I think perhaps you just aren't listening very carefully. Roe v. Wade nationalized and made rigid what had previously been a fairly fluid evolutionary process in the states regarding abortion. The interesting thing about Roe is that without it I would be unsurprised to find that most states would have converged onto something that is much more in line with public opinion and that abortion wouldn't be a hugely relevant political issue now.

Republicans arguing against Roe have to do so in a national forum because it can only be overturned by the Supreme Court--a national body.

But overruling Roe just returns it to the states and the evolutionary status quo.

But that is straying a little off topic. My original point remains that there are indeed good reasons to *default* to the position that because something has been done a certain way a long time that there might be something to it.

Social traditions have evolved to fulfill certain important needs. Yes they may change in response to modern realities. But that doesn't mean that they are useless or to be casually discarded. Take the hunger signal for example. It fulfills a useful function, but with modern food availability can contribute to obesity. Should we attempt to deal with that? Of course! But the history of scientific responses to dieting over the past 50 years ought to give you pause about how casually and forcefully we should implement it.

Derek James said...

My original point remains that there are indeed good reasons to *default* to the position that because something has been done a certain way a long time that there might be something to it.

The crucial point to consider is that what really matters is the value/effectiveness of a particular way of doing things. Old ways constantly need to be reevaluated, in case there are more sensible ways of doing things.

Sticking with the current way of doing something just because it has always been done that way is frankly moronic. Either it's effective and sensible, or it's not. To stay with the status quo for its own sake is as stupid as changing for the sake of change.

Thus I stand by my original comment that Derbyshire is saying something very silly when he talks about "respect for established ways of doing things". Sometimes it makes sense to change; sometimes it makes sense to keep with the status quo. But the status quo does not inherently deserve respect simply because it is the status quo. It should be judged on its merits, not its longevity. If you can't think of your own examples of why this is so, I'll blog or comment again with a heaping truckload.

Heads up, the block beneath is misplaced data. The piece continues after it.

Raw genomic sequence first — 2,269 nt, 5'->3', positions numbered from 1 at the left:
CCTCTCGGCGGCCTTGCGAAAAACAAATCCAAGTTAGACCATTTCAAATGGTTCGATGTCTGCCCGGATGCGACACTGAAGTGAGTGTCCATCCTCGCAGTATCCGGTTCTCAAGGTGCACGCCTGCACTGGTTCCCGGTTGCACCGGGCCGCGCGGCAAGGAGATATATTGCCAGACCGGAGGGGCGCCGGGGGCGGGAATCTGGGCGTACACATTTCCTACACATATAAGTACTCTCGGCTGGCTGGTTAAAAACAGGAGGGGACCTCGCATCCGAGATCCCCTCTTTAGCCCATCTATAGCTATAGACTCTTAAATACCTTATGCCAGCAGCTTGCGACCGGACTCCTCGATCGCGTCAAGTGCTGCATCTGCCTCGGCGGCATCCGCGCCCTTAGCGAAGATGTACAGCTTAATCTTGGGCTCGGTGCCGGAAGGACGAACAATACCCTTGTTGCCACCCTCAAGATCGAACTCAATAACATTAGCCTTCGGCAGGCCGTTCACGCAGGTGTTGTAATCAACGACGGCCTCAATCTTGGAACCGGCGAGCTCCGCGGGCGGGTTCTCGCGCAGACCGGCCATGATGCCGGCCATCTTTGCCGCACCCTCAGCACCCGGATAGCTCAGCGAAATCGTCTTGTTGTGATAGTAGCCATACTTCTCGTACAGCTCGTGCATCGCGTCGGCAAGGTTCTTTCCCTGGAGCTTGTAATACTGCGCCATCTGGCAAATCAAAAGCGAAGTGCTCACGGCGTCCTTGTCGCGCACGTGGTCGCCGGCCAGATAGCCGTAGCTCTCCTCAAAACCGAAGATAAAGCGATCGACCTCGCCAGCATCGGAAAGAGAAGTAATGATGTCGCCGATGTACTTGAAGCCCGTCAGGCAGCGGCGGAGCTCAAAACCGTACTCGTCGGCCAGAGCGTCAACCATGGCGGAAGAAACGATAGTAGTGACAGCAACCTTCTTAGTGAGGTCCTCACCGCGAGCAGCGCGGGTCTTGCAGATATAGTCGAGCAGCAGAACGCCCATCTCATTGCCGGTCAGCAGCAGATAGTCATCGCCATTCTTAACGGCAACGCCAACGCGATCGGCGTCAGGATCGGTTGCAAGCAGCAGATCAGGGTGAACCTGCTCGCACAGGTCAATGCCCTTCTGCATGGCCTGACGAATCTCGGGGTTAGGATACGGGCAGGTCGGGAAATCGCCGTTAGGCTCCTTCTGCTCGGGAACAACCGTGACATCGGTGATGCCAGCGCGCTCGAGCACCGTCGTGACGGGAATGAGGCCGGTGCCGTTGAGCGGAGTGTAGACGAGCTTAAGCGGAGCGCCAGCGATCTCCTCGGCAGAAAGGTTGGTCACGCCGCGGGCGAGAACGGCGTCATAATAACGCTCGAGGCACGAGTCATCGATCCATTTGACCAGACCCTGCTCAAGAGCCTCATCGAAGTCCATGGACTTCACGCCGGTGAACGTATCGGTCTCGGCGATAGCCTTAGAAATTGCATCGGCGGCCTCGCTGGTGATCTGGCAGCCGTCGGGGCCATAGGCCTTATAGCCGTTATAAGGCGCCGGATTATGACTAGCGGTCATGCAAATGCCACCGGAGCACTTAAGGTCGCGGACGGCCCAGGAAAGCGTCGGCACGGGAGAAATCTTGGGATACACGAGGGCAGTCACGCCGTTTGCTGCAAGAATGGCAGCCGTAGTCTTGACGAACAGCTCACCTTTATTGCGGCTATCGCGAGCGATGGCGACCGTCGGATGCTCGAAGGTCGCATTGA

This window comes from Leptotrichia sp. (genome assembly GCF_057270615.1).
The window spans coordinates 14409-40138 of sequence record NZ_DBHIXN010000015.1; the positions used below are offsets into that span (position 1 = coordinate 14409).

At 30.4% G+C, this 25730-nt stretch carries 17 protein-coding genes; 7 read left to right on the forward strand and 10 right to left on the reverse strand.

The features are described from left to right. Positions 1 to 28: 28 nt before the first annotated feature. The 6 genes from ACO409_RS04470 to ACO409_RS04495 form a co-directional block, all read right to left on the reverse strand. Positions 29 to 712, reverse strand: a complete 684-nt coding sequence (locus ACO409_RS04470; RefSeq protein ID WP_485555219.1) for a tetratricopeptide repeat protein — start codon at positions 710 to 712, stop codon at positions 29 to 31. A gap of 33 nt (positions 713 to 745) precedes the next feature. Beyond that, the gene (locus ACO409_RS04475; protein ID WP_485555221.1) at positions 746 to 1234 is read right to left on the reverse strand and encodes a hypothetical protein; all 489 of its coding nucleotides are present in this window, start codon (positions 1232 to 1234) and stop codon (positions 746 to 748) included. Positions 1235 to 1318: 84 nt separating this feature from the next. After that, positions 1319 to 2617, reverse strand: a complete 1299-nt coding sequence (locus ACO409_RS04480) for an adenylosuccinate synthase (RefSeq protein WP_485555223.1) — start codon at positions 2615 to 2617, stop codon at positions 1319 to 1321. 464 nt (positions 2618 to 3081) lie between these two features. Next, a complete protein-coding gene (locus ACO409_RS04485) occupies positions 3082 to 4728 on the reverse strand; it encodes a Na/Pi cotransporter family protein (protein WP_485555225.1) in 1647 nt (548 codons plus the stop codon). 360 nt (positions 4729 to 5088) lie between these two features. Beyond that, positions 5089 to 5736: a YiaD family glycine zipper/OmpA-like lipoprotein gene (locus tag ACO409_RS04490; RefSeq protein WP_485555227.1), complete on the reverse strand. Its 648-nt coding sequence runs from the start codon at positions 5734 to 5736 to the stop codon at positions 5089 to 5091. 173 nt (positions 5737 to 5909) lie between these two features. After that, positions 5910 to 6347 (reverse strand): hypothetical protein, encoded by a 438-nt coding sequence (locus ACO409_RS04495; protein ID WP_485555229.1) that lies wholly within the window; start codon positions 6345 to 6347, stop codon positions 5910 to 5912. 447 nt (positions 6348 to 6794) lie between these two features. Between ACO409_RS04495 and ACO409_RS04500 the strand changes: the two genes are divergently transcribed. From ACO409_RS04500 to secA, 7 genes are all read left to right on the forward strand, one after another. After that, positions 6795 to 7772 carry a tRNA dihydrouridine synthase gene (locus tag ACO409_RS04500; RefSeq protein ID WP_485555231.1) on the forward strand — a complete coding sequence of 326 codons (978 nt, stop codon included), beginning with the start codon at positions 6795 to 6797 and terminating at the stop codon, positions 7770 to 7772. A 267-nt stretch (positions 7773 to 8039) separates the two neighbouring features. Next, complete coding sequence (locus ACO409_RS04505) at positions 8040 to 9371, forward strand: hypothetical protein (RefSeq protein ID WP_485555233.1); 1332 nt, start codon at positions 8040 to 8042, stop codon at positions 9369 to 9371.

Philip said...

Social traditions have evolved to fulfill certain important needs. Yes they may change in response to modern realities. But that doesn't mean that they are useless or to be casually discarded. Take the hunger signal for example. It fulfills a useful function, but with modern food availability can contribute to obesity. Should we attempt to deal with that? Of course! But the history of scientific responses to dieting over the past 50 years ought to give you pause about how casually and forcefully we should implement it.

I guess I need an example (it seems abortion isn't a good one). What's a case of a contentious issue in recent American history where the liberal position has been to carelessly discard an established practice?

Sebastian said...

"What's a case of a contentious issue in recent American history where the liberal position has been to carelessly discard an established practice?"

1970s 'modern' crime rehabilitation techniques which tried to throw out the punitive in punishment. Pseudo-scientific fun leading to crime that didn't subside until well into the late 1980s.

Various educational fads especially those involving reading and language acquisition in the 1980s.

I'm not sure why you think abortion isn't a good one. The abanonment of the legislative process in each state on abortion for a pseudo-scientific trimester system made up by Supreme Court justices.

The turn to no-fault divorce law in California without adequate protections for the care of minor children (not corrected until at least 15 years later).

The California energy 'deregulation' which didn't allow routine long-term contracts in the price of energy and instead forced daily spot pricing well against established industry practice (and I don't mean electrical industry practice, I mean any industry--you should always have long term contracts available for a large portion of your crucial delivery product).